Instead of partnering with Pakistan’s institutions to mount a comprehensive response to the extremist threat, President Bush outsourced U.S. policy to an unpopular military ruler, General Pervez Musharraf.  From the beginning, President Bush adopted a personalist policy toward Pakistan, relying on military dictator Pervez Musharraf.  According to the Washington Quarterly, Bush once remarked, “When [Musharraf] looks me in the eye and says there won’t be a Taliban and won't be Al Qaeda, I believe him.”  The Bush administration’s policy toward Pakistan has been “built around one person – and that is Musharraf,” said Teresita C. Schaffer, a Pakistan expert at the Center for Strategic and International Studies in Washington.  After the attacks on 9/11, the Bush administration gave more than $10 billion in assistance to help President Musharraf wage Pakistan’s campaign against terrorism. However, according to Pakistan expert Steven P. Cohen, the U.S. has “wasted several billions of dollars, becoming Musharraf’s ATM machine, allowing him to build up a military establishment that was irrelevant to his (and our) real security threat.”  Foreign Policy magazine noted that the Bush administration “consistently overestimated Gen. Pervez Musharraf’s value as an ally in the war on terror. Under Musharraf’s military rule, terrorism in Pakistan has increased and terrorist safe havens have expanded. Billions of dollars in U.S. aid to Musharraf’s authoritarian regime has done little to stem the tide of anti-Americanism sweeping this nuclear-armed Muslim nation of 160 million people.”  The previous administration’s support for Musharraf resulted in widespread disillusionment among Pakistanis toward the U.S.  According to a 2007 Pew Global Attitudes Project Poll, “Fewer than one-in-five Pakistanis (15%) have a positive view of the U.S.”  [Washington Quarterly, Spring 2007. Teresita C. Schaffer, 10/20/07. NY Times, 7/24/08. Steven P. Cohen, 11/05/07. Foreign Policy, 11/07. Pew Global Attitudes Project, 12/28/07]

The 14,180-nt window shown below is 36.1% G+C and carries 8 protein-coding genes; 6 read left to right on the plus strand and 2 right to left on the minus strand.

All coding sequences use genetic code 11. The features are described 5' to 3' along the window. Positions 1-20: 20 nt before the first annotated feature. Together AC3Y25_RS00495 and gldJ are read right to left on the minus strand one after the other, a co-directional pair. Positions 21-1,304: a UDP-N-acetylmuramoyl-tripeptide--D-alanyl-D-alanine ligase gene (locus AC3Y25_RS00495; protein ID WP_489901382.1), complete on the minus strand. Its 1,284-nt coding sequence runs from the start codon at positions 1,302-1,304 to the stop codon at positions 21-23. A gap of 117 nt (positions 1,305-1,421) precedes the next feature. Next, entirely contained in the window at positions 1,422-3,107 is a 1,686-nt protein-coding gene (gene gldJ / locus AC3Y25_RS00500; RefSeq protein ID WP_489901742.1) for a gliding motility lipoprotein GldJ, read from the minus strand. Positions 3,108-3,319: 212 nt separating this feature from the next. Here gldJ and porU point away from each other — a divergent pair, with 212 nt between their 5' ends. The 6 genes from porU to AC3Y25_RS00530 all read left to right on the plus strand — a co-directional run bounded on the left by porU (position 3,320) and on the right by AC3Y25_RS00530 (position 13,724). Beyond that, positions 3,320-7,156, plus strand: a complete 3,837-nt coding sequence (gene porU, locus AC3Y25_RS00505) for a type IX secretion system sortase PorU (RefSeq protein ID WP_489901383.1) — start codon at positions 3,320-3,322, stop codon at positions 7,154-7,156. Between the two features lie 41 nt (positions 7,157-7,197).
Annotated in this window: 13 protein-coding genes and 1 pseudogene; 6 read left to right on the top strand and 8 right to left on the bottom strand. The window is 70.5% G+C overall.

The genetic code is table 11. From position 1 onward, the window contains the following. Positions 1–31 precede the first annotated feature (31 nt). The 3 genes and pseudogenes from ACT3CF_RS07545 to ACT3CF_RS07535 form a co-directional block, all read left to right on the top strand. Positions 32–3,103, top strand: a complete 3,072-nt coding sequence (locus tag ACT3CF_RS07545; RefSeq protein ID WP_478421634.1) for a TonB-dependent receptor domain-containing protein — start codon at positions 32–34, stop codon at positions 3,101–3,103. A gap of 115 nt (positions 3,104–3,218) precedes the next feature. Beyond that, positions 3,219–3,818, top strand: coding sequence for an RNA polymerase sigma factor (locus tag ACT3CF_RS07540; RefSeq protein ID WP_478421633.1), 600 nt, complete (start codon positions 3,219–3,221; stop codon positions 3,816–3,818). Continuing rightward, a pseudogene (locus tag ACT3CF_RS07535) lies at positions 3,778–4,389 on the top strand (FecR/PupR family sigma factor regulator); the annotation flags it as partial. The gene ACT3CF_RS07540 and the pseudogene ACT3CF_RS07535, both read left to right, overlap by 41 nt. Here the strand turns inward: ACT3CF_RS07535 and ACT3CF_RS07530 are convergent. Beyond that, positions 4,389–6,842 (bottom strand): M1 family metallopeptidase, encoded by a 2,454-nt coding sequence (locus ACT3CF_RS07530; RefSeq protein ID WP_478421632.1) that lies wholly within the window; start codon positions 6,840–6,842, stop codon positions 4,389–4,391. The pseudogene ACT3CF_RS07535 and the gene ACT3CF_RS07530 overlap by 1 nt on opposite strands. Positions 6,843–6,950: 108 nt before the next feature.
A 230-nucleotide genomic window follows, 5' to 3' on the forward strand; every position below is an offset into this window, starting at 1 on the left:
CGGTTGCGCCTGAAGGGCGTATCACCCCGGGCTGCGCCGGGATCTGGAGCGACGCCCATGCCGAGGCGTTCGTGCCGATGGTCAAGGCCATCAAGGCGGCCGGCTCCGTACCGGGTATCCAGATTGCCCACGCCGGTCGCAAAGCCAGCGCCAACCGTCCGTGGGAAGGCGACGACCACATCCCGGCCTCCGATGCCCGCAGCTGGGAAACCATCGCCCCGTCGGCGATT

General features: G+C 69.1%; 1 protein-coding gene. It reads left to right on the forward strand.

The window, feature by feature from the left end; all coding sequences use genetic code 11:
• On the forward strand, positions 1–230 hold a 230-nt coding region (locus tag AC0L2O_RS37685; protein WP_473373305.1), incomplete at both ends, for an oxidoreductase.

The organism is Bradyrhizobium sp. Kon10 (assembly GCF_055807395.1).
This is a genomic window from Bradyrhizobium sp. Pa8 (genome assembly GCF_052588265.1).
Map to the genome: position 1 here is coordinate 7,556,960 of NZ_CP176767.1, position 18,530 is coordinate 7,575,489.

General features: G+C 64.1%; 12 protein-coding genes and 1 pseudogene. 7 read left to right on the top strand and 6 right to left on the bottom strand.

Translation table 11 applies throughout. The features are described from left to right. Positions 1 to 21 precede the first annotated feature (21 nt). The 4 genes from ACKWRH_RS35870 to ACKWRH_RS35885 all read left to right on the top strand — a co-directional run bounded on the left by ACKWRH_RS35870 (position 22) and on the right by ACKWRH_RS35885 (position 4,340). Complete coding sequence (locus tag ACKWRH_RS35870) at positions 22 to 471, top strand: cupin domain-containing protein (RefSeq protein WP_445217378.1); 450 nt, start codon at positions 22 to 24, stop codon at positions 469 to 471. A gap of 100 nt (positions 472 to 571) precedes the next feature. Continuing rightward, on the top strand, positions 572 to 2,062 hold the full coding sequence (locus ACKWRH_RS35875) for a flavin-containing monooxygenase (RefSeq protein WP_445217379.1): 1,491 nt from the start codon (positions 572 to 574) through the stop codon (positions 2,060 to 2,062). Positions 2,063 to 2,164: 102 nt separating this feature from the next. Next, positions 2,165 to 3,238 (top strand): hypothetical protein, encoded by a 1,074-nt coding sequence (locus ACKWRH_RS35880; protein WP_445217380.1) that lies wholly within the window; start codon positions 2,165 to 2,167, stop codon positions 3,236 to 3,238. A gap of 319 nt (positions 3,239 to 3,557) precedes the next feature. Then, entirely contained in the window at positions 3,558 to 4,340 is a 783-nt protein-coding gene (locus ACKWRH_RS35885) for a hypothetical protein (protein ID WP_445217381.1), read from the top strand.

What We’re Reading

Afghan President Hamid Karzai and Pakistani President Asif Ali Zardari are in DC for joint talks with President Obama.  Zardari tries to reassure the U.S. on the state of Pakistan and the Obama administration expressed its confidence in Zardari.  Pakistan continues to push back against Taliban incursions in Swat Valley.  The Pakistani police are underfunded and overwhelmed.